Ethiopia was an absolute thrill to photograph this year. It’s a poor country and yet everyone there seems so full of joy, the smiles are contagious. The annual Timkat festival in Lalibela turned out to be one of the most energetic events I’ve ever attended. And I managed to get right into the middle.
When Jon Miller (The Rest of Everest) found out about a contest to win a 30-day tour to Antarctica, he told me “YOU’VE GOT TO ENTER!” – I had a look and was pretty quickly convinced that I want to do that.
So here I am, I’ve entered the contest and if I manage to get enough votes from you, there’s a chance to win and bring you some great photography, videos and podcast episodes from the tour.
If you like, please cast your vote here (Facebook account required) – and while you’re at it, there are several other TFTTF listeners who would be happy if you could give them a vote too!
And if you enter yourself (yes, you can enter too!), please send me a link, so I can add them to a post here on the site to send people your way too.
After the last contest that (briefly) got one of my pictures into the Paris Louvre, here’s the next one. This time it’s about the trip of a lifetime: Antarctica. It’s so high on my list, it’s almost painful. And here’s a potential opportunity that has just opened up. The cruise is in 2017 and one person will win it.
And of course if I’m lucky enough to go, I’ll pack you into my suitcase and take you with me. In the form of audio and video and photography.
You can help me get in with your vote (Facebook account required)
As many of you will know, I’ll be traveling during most of January. I’m going to pre-record episodes for that time. And guess what, I’d love to hear YOUR voice on the show! Get your questions answered, tell a fun photo-related story, almost anything goes as long as it’s remotely related to photography.
And the by far best way to get your question on the show is if you record it. Don’t worry, I’ll make you sound good.
Here are the two most simple and best methods to get your question on one of the January episodes:
(Note: the old voicemail phone number is out of service)
Method 1: fire up any voice memo app on your smart phone, record your question and send it via email to email@example.com (best to start it with your name and where you’re from, like “Hey, this is Nancy from New York and I was wondering…”)
Method 2: go to www.tipsfromthetopfloor.com and click/tap the orange bar on the right, then follow the instructions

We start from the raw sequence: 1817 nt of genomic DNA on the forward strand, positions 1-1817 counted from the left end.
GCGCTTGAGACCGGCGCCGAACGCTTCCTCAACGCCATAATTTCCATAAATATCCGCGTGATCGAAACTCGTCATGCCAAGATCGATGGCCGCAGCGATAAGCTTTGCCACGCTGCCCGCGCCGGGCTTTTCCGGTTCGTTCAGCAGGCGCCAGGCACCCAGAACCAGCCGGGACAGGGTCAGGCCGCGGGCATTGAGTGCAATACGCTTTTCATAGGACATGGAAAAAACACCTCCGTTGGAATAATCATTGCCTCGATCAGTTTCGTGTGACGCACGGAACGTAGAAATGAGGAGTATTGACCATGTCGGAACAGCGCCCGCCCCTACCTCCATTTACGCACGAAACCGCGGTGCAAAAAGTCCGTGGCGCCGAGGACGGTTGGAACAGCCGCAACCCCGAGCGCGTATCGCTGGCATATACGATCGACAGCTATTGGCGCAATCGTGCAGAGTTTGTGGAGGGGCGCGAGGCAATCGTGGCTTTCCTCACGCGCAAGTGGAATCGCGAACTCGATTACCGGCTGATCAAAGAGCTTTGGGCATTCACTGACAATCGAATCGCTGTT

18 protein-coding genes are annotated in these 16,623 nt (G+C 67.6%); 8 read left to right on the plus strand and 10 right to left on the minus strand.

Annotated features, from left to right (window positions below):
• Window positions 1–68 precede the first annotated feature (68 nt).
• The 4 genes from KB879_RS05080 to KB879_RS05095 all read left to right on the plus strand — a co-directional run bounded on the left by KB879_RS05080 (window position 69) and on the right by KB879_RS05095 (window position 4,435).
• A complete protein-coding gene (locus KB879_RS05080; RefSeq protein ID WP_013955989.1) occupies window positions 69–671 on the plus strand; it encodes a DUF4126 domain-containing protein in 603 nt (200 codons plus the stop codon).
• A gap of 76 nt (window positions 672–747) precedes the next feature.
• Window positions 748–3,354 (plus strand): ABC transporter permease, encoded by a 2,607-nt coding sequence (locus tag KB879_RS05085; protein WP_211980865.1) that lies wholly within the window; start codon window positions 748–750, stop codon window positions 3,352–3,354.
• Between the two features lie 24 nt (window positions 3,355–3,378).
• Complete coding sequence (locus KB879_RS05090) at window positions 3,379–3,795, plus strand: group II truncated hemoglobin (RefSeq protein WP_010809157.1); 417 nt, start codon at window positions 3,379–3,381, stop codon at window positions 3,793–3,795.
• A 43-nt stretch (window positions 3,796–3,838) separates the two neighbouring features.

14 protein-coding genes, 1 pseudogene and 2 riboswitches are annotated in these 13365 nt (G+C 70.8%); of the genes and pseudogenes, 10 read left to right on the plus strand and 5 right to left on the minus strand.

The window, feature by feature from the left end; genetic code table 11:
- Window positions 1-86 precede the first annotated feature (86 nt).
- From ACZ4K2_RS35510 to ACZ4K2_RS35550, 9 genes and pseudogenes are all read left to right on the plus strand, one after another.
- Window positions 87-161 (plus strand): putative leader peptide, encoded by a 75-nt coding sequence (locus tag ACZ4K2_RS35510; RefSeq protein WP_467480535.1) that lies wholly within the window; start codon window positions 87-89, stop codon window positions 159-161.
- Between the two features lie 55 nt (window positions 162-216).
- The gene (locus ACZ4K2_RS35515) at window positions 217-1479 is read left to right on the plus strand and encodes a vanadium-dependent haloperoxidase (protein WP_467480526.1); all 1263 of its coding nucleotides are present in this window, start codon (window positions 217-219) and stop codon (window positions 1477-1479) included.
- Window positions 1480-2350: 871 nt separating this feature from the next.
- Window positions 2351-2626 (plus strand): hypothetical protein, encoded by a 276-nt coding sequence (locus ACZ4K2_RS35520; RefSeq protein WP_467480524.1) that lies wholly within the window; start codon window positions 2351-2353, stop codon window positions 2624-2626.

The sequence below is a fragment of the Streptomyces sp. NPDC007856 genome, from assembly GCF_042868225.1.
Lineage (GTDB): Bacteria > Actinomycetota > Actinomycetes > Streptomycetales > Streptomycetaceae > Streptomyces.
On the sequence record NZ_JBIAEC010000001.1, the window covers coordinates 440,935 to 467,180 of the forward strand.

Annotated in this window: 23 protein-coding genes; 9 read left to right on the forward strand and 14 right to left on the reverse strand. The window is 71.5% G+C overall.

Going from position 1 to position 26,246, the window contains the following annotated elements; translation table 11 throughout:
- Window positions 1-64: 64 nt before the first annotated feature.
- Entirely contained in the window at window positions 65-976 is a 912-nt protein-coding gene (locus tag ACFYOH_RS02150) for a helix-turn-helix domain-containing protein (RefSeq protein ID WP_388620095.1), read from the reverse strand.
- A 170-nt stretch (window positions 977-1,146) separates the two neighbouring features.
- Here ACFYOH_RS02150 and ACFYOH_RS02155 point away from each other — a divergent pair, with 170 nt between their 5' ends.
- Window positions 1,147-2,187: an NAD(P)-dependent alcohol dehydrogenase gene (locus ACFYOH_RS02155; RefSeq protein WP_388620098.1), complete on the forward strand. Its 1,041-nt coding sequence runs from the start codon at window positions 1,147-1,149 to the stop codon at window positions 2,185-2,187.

I’m looking forward to hearing from you!
PS: don’t use the US voice mail box for now, it seems to have a few issues lately.
Yes, I know this is the Tips from the Top Floor podcast and blog. Please accept my apologies for hijacking this blog for the People of the Himalaya fundraiser. But as I’ve frequently talked about Nepal here on the show, and the site gets more visibility than most of my other sites, it was a logical choice. I promise to bring you a new episode of Tips from the Top Floor this week to make up for it.
With that out of the way, here’s an exciting update: our fundraiser has just crossed the $10,000 line. We are simply blown away and quite honestly speechless. What a community you are! We asked for your help and you came through beyond our wildes dreams.
We have direct access to about $7000 of these funds right now (the part that came through via PayPal, the rest are credit card payments which take a week) – We are happy to say that yesterday we have sent another $2000 to mayasherpaproject.org.
After a phone call with VISA (repeatedly sending money to Nepal apparently triggers their fraud prevention systems and blocks your card), we have also sent 30,000 Nepalese Rupees (approx. € 267) to our friend Krishna, who will use some of it to help his parents rebuild their house in their mountain village and buy some supplies for them. He also injured his hand in the earthquake and is getting some medical attention in one of the hospitals.
Update:Krishna has spent the last days up in the village to help his parents. He just sent some new pictures. He has his arm in a sling because he fell during the earthquake and injured himself.
Over the weekend we have also verified with both dzi.org and mayasherpaproject.org that their funds in Nepal are highly unlikely to be affected by the Nepali government.